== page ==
‘You will be of the House of Commons as soon as you are of age’, wrote Lord Chesterfield to his son, Philip Stanhope, on 5 December 1749; ‘and you must first make a figure there if you would make a figure in your country.’ Small boys play at kings and soldiers, or at riders, engine-drivers, chauffeurs, and airmen—the material expression of that fancy varies with methods of locomotion. But for several centuries the dream of English youth and manhood of the nation-forming class has remained unchanged; it has been fixed and focused on the House of Commons, a modified, socialized arena for battle, drive, and dominion. ‘To be out of Parliament is to be out of the world’, wrote Admiral Sir George Rodney to Lord George Germain from the West Indies in 1780, ‘and my heart is set upon my being in.’1 Democracy, by enlarging the circle of the citoyens actifs, has carried this ambition into ever wider circles, and now many a small branch secretary of a trade union or local notable thinks of his own future in Chesterfield’ terms: ‘You must make a figure there if you would make a figure in your country’.


Eighteenth Century Civil Servant Party Organization East India Company Army Officer 
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  1. 4.
    K. F. Doughty, The Betts of Woriham in Suffolk, 1480–1905 (1912), p. 249.Google Scholar
  2. 4.
    See W. R. Ward, ‘some Eighteenth Century Civil Servants: The English Revenue Commissioners, 1754–98’, English Historical Review, Jan 1955.Google Scholar
  3. 1.
    32910, f. 11. It should, however, be added that Elizabeth Prideaux was the widow of a brigadier-general killed at Niagara on 19 July 1759 (see Maclean, History of the Deanery of Trigg Minor (1876), vol. ii, p. 232).Google Scholar
  4. 4.
    He consented to enter the Irish Parliament, ‘the first time to preserve peace in the county; and the second, to support family interest; for he was ever disinclined to be in Parliament, and therefore made it a condition, when he accepted a place at the Admiralty Board, which for some time he declined, that he should not be brought into the British Parliament’; see J. Forbes, Memoirs of the Earls of Granard (1868), p. 175.Google Scholar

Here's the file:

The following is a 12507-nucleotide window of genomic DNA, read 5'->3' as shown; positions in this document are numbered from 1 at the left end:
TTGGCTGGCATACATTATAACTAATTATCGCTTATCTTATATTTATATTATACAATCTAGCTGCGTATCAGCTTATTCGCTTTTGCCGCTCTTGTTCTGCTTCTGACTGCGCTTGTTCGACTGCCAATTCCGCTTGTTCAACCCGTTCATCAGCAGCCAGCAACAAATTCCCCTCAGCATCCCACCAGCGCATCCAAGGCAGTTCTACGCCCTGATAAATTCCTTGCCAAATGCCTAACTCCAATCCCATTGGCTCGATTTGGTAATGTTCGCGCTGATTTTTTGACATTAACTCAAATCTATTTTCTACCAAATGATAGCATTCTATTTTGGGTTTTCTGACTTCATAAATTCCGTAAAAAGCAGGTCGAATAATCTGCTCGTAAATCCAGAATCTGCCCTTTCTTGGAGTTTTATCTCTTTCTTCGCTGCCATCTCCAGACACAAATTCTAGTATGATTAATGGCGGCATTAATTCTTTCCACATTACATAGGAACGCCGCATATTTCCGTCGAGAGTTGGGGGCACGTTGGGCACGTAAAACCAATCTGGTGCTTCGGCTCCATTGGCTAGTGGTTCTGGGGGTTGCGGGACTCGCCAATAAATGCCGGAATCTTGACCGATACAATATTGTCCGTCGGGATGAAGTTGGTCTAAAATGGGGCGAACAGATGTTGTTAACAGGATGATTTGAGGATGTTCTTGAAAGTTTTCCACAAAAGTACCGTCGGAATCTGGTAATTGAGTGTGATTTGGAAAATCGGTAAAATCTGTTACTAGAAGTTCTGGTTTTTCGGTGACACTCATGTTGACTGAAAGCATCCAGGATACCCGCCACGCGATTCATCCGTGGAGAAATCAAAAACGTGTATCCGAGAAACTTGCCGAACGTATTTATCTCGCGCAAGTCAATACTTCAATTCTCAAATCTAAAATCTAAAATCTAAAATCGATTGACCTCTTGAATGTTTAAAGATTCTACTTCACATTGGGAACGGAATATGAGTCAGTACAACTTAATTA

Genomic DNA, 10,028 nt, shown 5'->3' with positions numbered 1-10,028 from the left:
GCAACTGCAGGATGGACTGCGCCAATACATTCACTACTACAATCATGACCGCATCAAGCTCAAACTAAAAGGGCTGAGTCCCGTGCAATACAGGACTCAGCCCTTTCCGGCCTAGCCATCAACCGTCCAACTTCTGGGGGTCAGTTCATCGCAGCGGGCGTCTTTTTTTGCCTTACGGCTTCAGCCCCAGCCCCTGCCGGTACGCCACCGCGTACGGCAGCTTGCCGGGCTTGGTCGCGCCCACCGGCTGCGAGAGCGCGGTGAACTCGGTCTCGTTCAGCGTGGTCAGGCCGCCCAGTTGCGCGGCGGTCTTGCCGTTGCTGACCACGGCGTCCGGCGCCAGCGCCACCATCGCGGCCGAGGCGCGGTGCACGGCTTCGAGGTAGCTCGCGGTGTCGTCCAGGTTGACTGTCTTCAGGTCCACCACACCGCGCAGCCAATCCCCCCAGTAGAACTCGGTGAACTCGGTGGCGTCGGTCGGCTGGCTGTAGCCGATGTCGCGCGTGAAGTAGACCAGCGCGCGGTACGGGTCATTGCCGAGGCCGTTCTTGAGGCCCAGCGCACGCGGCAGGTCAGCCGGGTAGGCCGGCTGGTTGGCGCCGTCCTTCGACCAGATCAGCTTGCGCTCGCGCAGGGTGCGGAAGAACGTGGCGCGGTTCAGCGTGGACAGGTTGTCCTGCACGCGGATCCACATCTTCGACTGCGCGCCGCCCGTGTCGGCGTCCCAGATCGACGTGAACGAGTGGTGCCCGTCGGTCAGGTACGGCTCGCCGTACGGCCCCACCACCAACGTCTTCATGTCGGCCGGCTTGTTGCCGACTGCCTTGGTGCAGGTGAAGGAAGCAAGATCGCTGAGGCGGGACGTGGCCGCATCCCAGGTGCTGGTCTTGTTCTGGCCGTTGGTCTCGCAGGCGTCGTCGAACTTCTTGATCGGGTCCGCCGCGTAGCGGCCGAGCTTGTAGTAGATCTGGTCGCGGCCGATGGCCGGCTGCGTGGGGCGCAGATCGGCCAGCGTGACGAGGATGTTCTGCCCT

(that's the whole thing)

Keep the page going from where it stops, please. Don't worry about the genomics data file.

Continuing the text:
5. 1.
    About the Treby family, see William Cotton, Some Account of the Ancient Borough Town of Plympton St. Maurice, or Plympton Earl (1859). 2 21643, f. 3.Google Scholar
  6. 1.
    See, W. R. Ward, The English Land Tax in the Eighteenth Century (1953). See also Martin Dunsford, Historical Memoirs of Tiverton, p. 346, about the way in which the receivership of the land tax in the hands of a merchant gave him a financial superiority’ over his. competitors; further, letter from Sir George Smith, Bt., to Newcastle, Nottingham, 20 Nov 1757 (32876, f. 41), written on separating in business from his brother Abel Smith, and asking the Duke to direct that ‘the land tax and excise money be returned by me and not by my brother Abel, that so the Government may not have their money made use of against themselves’.Google Scholar
  7. 2.
    See my article, ‘Brice Fisher, M.P.’, in the English Historical Review, Oct 1927, pp. 535–6.Google Scholar
  8. 4.
    See my essay on ‘Brice Fisher, M.P.’, in the English Historical Review, Oct 1927, p. 525.Google Scholar
  9. 5.
    Sir John Honywood, third Bt. Frazer Honywood left him his fortune, to the disappointment of poorer relatives who were two degrees nearer to him and had ‘expected to inherit considerable property’ from him. But as the one had much money and no children, and the other was a baronet, they both thought themselves more closely related than they really were. See article by W. D’Oyly Bayley, ‘The Relationship of the Honywoods, Baronets, of Kent, to Mr. Frazer Honywood, the Banker’, in J. S. Nichol’s Topographer and Genealogist (1846), vol. ii, pt. viii, pp. 189–92.Google Scholar
  10. About him see my essay in the Harvard Journal of Economic and Business History, vol. ii, no. 1, Nov 1929.Google Scholar

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© Palgrave Macmillan, a division of Macmillan Publishers Limited 1978

Authors and Affiliations

  • Lewis Namier

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